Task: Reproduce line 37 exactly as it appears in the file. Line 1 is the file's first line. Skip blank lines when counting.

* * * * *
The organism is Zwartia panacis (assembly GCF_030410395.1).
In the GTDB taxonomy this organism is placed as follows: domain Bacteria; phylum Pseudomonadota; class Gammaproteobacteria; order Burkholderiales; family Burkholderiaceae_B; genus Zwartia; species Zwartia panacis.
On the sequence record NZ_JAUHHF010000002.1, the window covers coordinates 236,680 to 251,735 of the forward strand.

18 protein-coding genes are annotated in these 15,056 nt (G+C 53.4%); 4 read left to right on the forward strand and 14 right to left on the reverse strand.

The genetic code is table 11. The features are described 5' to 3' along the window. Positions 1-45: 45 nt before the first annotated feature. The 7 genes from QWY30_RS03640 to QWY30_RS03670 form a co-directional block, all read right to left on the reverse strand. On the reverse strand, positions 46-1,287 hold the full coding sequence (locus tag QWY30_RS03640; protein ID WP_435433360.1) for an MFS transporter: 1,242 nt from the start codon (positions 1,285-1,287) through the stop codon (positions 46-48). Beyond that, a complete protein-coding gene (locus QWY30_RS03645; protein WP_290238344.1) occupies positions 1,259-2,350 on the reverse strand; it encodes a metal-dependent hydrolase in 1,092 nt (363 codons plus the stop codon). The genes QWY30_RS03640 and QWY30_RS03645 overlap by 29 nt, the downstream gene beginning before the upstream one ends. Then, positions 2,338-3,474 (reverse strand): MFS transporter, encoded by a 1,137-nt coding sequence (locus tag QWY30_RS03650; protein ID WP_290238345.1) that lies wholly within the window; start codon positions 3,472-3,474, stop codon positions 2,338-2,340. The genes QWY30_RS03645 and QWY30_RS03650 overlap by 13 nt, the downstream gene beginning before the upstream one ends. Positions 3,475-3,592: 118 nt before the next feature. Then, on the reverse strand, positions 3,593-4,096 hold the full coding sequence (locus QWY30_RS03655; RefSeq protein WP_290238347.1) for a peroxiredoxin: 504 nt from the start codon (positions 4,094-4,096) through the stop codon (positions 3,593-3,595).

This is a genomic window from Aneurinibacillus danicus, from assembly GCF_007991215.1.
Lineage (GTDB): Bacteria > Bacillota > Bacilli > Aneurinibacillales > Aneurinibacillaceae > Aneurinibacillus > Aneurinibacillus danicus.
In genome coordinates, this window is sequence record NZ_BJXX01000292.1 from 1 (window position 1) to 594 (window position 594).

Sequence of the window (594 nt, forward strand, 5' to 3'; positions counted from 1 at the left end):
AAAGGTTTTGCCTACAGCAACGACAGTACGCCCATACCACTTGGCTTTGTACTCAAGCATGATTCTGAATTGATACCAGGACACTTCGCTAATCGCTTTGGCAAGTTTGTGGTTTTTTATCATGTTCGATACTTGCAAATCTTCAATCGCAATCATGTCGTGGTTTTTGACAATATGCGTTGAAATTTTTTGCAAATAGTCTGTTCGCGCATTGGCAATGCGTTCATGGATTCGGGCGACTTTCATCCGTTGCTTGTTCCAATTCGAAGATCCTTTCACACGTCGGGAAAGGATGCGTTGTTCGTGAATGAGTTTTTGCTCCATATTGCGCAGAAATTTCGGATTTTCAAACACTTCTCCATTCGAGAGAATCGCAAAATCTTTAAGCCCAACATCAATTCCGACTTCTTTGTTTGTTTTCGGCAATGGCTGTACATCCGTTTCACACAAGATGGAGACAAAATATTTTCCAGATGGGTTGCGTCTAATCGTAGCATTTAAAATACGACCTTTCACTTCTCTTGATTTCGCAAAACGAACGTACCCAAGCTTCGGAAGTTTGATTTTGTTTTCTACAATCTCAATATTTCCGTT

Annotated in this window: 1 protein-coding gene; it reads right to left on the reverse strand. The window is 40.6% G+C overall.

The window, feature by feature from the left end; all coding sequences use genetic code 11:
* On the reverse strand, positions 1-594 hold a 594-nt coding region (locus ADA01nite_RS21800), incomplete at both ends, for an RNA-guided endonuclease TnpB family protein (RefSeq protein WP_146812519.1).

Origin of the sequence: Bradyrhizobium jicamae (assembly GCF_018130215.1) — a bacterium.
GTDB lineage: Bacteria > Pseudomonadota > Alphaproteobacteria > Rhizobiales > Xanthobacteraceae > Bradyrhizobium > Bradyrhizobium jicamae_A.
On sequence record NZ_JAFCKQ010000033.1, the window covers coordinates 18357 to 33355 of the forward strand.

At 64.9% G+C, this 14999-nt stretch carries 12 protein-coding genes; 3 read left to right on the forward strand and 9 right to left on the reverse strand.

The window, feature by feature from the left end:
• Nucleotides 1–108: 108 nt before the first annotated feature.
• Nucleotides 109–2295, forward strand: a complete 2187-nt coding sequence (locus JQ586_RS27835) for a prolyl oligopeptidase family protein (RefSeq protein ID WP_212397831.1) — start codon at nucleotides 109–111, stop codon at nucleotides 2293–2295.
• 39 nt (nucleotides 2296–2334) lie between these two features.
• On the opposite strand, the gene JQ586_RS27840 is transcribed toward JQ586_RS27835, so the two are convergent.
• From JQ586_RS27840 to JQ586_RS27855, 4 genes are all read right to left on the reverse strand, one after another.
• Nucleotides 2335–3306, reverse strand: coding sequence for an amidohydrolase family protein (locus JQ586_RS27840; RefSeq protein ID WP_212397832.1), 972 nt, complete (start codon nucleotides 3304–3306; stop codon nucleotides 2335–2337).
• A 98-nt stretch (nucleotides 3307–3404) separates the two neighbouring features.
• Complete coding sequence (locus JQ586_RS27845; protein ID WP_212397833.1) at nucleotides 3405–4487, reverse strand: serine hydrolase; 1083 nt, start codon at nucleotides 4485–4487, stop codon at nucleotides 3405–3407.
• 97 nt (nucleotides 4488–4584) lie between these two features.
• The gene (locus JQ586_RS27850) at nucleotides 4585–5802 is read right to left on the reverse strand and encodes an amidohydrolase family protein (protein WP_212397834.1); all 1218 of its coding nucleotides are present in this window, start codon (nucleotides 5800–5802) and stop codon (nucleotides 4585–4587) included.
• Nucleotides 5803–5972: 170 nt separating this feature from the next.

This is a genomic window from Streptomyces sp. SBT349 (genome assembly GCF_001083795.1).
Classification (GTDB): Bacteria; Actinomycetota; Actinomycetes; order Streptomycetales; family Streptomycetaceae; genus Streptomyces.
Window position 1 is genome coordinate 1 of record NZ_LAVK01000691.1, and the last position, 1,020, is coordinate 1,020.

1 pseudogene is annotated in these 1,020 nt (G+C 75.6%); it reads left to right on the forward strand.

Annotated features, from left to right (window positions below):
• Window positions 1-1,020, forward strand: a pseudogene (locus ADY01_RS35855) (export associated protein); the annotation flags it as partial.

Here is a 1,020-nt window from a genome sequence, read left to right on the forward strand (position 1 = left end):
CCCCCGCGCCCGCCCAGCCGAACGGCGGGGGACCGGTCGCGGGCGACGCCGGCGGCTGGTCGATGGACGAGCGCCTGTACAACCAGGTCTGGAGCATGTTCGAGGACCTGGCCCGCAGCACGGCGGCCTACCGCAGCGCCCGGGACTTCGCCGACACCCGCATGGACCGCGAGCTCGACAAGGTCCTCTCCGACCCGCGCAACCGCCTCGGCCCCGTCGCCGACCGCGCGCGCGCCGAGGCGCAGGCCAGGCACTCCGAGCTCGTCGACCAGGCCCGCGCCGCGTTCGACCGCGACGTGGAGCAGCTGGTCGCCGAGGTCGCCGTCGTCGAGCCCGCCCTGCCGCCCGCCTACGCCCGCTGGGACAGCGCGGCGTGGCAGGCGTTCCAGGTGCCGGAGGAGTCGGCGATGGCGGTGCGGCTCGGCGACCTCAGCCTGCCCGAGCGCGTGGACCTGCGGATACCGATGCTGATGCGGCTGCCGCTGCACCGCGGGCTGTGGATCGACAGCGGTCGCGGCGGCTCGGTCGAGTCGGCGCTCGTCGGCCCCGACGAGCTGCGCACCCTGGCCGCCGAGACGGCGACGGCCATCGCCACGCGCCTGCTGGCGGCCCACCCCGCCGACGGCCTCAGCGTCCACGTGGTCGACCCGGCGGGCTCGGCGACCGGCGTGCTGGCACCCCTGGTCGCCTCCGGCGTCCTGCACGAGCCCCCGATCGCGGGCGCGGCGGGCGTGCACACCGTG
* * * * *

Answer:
CCCCCGCGCCCGCCCAGCCGAACGGCGGGGGACCGGTCGCGGGCGACGCCGGCGGCTGGTCGATGGACGAGCGCCTGTACAACCAGGTCTGGAGCATGTTCGAGGACCTGGCCCGCAGCACGGCGGCCTACCGCAGCGCCCGGGACTTCGCCGACACCCGCATGGACCGCGAGCTCGACAAGGTCCTCTCCGACCCGCGCAACCGCCTCGGCCCCGTCGCCGACCGCGCGCGCGCCGAGGCGCAGGCCAGGCACTCCGAGCTCGTCGACCAGGCCCGCGCCGCGTTCGACCGCGACGTGGAGCAGCTGGTCGCCGAGGTCGCCGTCGTCGAGCCCGCCCTGCCGCCCGCCTACGCCCGCTGGGACAGCGCGGCGTGGCAGGCGTTCCAGGTGCCGGAGGAGTCGGCGATGGCGGTGCGGCTCGGCGACCTCAGCCTGCCCGAGCGCGTGGACCTGCGGATACCGATGCTGATGCGGCTGCCGCTGCACCGCGGGCTGTGGATCGACAGCGGTCGCGGCGGCTCGGTCGAGTCGGCGCTCGTCGGCCCCGACGAGCTGCGCACCCTGGCCGCCGAGACGGCGACGGCCATCGCCACGCGCCTGCTGGCGGCCCACCCCGCCGACGGCCTCAGCGTCCACGTGGTCGACCCGGCGGGCTCGGCGACCGGCGTGCTGGCACCCCTGGTCGCCTCCGGCGTCCTGCACGAGCCCCCGATCGCGGGCGCGGCGGGCGTGCACACCGTG